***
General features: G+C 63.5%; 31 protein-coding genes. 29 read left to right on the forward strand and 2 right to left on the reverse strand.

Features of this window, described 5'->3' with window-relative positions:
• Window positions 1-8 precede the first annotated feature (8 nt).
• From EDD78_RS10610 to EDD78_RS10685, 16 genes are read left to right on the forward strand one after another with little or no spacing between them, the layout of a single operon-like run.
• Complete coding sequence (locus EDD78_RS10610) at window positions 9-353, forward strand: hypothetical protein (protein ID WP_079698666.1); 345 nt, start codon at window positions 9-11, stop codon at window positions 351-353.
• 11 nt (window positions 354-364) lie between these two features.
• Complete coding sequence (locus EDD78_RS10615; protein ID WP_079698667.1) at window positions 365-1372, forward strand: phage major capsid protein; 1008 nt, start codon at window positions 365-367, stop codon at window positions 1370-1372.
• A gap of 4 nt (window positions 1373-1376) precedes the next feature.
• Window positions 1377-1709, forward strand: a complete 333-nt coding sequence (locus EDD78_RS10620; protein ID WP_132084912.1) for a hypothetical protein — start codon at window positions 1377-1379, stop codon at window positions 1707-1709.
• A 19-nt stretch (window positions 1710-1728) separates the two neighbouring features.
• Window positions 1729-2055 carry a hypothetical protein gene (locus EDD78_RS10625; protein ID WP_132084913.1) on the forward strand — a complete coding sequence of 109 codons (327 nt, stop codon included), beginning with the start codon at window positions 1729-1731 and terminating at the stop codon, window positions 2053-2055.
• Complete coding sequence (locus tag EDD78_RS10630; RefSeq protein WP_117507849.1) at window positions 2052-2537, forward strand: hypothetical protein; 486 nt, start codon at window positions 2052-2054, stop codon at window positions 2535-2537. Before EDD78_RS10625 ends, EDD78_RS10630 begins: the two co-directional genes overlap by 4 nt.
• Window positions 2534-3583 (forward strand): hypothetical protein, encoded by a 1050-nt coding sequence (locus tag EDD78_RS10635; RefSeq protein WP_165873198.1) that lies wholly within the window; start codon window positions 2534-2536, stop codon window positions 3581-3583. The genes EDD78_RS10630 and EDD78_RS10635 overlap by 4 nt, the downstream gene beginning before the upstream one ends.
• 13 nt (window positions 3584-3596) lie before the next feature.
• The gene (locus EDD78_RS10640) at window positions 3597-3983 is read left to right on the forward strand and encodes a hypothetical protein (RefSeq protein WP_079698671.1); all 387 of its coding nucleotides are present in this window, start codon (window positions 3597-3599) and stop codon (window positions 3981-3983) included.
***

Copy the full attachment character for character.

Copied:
General features: G+C 63.5%; 31 protein-coding genes. 29 read left to right on the forward strand and 2 right to left on the reverse strand.

Features of this window, described 5'->3' with window-relative positions:
• Window positions 1-8 precede the first annotated feature (8 nt).
• From EDD78_RS10610 to EDD78_RS10685, 16 genes are read left to right on the forward strand one after another with little or no spacing between them, the layout of a single operon-like run.
• Complete coding sequence (locus EDD78_RS10610) at window positions 9-353, forward strand: hypothetical protein (protein ID WP_079698666.1); 345 nt, start codon at window positions 9-11, stop codon at window positions 351-353.
• 11 nt (window positions 354-364) lie between these two features.
• Complete coding sequence (locus EDD78_RS10615; protein ID WP_079698667.1) at window positions 365-1372, forward strand: phage major capsid protein; 1008 nt, start codon at window positions 365-367, stop codon at window positions 1370-1372.
• A gap of 4 nt (window positions 1373-1376) precedes the next feature.
• Window positions 1377-1709, forward strand: a complete 333-nt coding sequence (locus EDD78_RS10620; protein ID WP_132084912.1) for a hypothetical protein — start codon at window positions 1377-1379, stop codon at window positions 1707-1709.
• A 19-nt stretch (window positions 1710-1728) separates the two neighbouring features.
• Window positions 1729-2055 carry a hypothetical protein gene (locus EDD78_RS10625; protein ID WP_132084913.1) on the forward strand — a complete coding sequence of 109 codons (327 nt, stop codon included), beginning with the start codon at window positions 1729-1731 and terminating at the stop codon, window positions 2053-2055.
• Complete coding sequence (locus tag EDD78_RS10630; RefSeq protein WP_117507849.1) at window positions 2052-2537, forward strand: hypothetical protein; 486 nt, start codon at window positions 2052-2054, stop codon at window positions 2535-2537. Before EDD78_RS10625 ends, EDD78_RS10630 begins: the two co-directional genes overlap by 4 nt.
• Window positions 2534-3583 (forward strand): hypothetical protein, encoded by a 1050-nt coding sequence (locus tag EDD78_RS10635; RefSeq protein WP_165873198.1) that lies wholly within the window; start codon window positions 2534-2536, stop codon window positions 3581-3583. The genes EDD78_RS10630 and EDD78_RS10635 overlap by 4 nt, the downstream gene beginning before the upstream one ends.
• 13 nt (window positions 3584-3596) lie before the next feature.
• The gene (locus EDD78_RS10640) at window positions 3597-3983 is read left to right on the forward strand and encodes a hypothetical protein (RefSeq protein WP_079698671.1); all 387 of its coding nucleotides are present in this window, start codon (window positions 3597-3599) and stop codon (window positions 3981-3983) included.